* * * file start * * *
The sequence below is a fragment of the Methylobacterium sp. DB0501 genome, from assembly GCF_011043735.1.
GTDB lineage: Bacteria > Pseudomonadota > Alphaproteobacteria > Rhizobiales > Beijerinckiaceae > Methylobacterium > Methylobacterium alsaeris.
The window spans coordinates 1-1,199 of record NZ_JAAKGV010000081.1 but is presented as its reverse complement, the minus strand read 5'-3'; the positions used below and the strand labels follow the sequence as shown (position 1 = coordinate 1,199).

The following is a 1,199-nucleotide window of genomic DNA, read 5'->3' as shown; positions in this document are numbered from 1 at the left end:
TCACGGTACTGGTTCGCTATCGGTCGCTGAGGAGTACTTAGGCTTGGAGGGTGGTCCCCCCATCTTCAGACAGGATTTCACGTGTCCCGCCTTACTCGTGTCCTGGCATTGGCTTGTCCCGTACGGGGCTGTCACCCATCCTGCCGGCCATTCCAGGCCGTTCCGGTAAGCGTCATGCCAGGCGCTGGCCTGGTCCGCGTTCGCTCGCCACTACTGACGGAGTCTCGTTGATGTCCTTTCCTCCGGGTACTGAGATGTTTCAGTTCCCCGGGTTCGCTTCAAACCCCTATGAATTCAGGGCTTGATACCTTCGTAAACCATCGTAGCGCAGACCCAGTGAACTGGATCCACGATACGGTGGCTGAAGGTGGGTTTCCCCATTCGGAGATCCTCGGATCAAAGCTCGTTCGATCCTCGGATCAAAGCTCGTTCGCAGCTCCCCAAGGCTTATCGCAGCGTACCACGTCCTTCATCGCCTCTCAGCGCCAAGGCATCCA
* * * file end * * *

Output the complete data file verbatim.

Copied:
The sequence below is a fragment of the Methylobacterium sp. DB0501 genome, from assembly GCF_011043735.1.
GTDB lineage: Bacteria > Pseudomonadota > Alphaproteobacteria > Rhizobiales > Beijerinckiaceae > Methylobacterium > Methylobacterium alsaeris.
The window spans coordinates 1-1,199 of record NZ_JAAKGV010000081.1 but is presented as its reverse complement, the minus strand read 5'-3'; the positions used below and the strand labels follow the sequence as shown (position 1 = coordinate 1,199).

The following is a 1,199-nucleotide window of genomic DNA, read 5'->3' as shown; positions in this document are numbered from 1 at the left end:
TCACGGTACTGGTTCGCTATCGGTCGCTGAGGAGTACTTAGGCTTGGAGGGTGGTCCCCCCATCTTCAGACAGGATTTCACGTGTCCCGCCTTACTCGTGTCCTGGCATTGGCTTGTCCCGTACGGGGCTGTCACCCATCCTGCCGGCCATTCCAGGCCGTTCCGGTAAGCGTCATGCCAGGCGCTGGCCTGGTCCGCGTTCGCTCGCCACTACTGACGGAGTCTCGTTGATGTCCTTTCCTCCGGGTACTGAGATGTTTCAGTTCCCCGGGTTCGCTTCAAACCCCTATGAATTCAGGGCTTGATACCTTCGTAAACCATCGTAGCGCAGACCCAGTGAACTGGATCCACGATACGGTGGCTGAAGGTGGGTTTCCCCATTCGGAGATCCTCGGATCAAAGCTCGTTCGATCCTCGGATCAAAGCTCGTTCGCAGCTCCCCAAGGCTTATCGCAGCGTACCACGTCCTTCATCGCCTCTCAGCGCCAAGGCATCCA